Asylum seeker wins Australia's richest literary prize for book written via WhatsApp

Journalist and filmmaker Behrouz Boochani was awarded the A$100,000 (S$98,000) prize for his book No Friend But The Mountains: Writing From Manus Prison.
Journalist and filmmaker Behrouz Boochani was awarded the A$100,000 (S$98,000) prize for his book No Friend But The Mountains: Writing From Manus Prison.PHOTO: PAN MACMILLAN AUSTRALIA

SYDNEY (AFP) - An Iranian asylum seeker detained in Papua New Guinea under Australian asylum laws has won Australia's most valuable literary prize for a book he reportedly wrote using the online messaging service WhatsApp.

Mr Behrouz Boochani, a Kurd who has been held on Papua New Guinea's Manus Island since 2013, was awarded the Victorian Prize for Literature on Thursday (Jan 31), said a statement on a government website for the Australian state of Victoria.

The journalist and filmmaker was awarded the A$100,000 (S$98,000) prize for his book No Friend But The Mountains: Writing From Manus Prison.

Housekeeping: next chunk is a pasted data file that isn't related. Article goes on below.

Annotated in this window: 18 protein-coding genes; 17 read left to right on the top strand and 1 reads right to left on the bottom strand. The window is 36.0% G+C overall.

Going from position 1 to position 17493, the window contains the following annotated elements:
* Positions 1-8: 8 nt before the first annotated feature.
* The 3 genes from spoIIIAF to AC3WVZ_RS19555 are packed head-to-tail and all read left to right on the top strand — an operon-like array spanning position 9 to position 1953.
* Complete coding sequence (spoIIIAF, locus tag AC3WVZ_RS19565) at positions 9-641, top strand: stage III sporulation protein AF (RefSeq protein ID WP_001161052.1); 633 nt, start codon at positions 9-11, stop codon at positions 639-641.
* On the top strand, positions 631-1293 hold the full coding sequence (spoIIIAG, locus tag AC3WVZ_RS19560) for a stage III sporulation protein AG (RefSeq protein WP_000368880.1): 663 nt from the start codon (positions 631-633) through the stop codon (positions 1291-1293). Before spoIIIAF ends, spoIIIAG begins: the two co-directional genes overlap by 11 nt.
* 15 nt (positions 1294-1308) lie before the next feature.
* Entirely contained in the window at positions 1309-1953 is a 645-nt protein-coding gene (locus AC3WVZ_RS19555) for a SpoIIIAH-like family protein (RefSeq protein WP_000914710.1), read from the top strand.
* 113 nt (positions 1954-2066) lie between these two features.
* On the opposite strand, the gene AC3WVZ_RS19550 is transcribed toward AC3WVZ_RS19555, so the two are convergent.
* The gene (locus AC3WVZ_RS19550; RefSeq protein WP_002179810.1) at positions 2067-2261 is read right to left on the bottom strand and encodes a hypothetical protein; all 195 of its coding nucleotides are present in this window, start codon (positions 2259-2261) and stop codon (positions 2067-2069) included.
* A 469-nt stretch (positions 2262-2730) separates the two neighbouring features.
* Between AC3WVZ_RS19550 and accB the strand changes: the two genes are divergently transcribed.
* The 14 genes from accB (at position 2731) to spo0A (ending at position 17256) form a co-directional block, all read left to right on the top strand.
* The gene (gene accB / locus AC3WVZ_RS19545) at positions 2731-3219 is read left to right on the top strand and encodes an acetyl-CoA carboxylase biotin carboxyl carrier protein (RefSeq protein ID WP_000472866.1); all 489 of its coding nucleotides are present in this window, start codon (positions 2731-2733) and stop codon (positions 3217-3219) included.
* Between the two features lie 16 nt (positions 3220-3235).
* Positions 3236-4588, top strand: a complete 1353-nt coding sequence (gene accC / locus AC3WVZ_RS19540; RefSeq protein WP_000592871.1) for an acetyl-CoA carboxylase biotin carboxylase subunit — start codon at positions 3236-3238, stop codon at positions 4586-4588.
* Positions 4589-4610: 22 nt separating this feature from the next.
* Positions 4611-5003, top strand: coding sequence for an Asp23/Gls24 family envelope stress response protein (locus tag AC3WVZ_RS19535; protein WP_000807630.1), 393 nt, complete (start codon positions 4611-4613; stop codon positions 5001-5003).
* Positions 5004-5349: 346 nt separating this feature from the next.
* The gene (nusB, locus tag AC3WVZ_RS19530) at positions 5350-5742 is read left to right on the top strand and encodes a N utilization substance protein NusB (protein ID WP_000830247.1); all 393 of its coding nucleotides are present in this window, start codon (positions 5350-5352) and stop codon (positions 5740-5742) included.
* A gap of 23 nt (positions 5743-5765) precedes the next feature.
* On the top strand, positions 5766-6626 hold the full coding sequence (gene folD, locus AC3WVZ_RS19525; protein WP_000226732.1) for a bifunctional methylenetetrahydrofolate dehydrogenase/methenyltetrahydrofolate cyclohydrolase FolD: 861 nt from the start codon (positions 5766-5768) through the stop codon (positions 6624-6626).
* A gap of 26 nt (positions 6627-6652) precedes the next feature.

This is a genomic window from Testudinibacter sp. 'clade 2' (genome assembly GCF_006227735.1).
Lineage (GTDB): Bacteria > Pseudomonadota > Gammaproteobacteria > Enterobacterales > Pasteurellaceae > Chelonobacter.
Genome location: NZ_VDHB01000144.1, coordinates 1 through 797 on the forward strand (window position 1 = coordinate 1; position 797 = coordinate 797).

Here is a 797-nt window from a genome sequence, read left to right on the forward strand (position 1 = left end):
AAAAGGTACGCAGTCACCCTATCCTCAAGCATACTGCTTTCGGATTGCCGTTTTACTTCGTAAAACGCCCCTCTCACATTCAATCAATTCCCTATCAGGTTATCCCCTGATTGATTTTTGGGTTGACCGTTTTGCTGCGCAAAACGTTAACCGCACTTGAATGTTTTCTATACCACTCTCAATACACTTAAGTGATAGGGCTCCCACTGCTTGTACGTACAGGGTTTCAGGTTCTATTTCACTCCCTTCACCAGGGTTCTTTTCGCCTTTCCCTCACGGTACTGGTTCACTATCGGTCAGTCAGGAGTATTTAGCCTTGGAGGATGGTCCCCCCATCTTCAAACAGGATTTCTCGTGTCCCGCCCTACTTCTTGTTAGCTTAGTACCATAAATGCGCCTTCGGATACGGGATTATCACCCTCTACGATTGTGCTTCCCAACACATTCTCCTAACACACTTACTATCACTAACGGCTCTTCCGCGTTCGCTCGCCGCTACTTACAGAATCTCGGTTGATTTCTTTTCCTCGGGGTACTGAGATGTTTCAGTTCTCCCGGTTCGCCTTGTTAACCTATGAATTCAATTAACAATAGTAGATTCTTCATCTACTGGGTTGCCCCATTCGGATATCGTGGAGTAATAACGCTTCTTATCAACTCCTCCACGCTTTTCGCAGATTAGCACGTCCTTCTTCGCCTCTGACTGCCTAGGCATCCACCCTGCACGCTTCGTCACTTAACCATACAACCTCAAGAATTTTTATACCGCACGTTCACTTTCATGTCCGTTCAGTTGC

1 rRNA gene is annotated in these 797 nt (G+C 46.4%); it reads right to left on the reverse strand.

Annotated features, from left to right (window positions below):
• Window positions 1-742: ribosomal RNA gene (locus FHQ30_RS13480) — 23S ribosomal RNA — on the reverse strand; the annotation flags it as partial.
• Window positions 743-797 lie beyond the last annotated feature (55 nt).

He will receive an additional A$25,000 after it also won the non-fiction category.

"(Boochani's) award was accepted by the book's translator Omid Tofighian, who worked with Boochani over five years to bring the stories to life," the state website said.

Media reports said Mr Boochani wrote the work on his phone and sent it to Mr Tofighian bit by bit in text messages.

This was because he felt unsafe in the guarded camp, which was shuttered last year after a local court ruling and the asylum seekers moved elsewhere on the island.


Mr Behrouz Boochani has been held on Papua New Guinea's Manus Island since 2013. PHOTO: FACEBOOK/BEHROUZ BOOCHANI

For years, Canberra has sent asylum seekers who try to enter the country by boat to Manus Island or Nauru in the Pacific for processing, with those found to be refugees barred from resettling in Australia.

The harsh policy is meant to deter people from embarking on treacherous sea journeys, but the United Nations and other rights groups have criticised the camps' conditions and long detention periods.

Mr Boochani's book beat 27 other shortlisted works published last year in Australia to win the overall prize.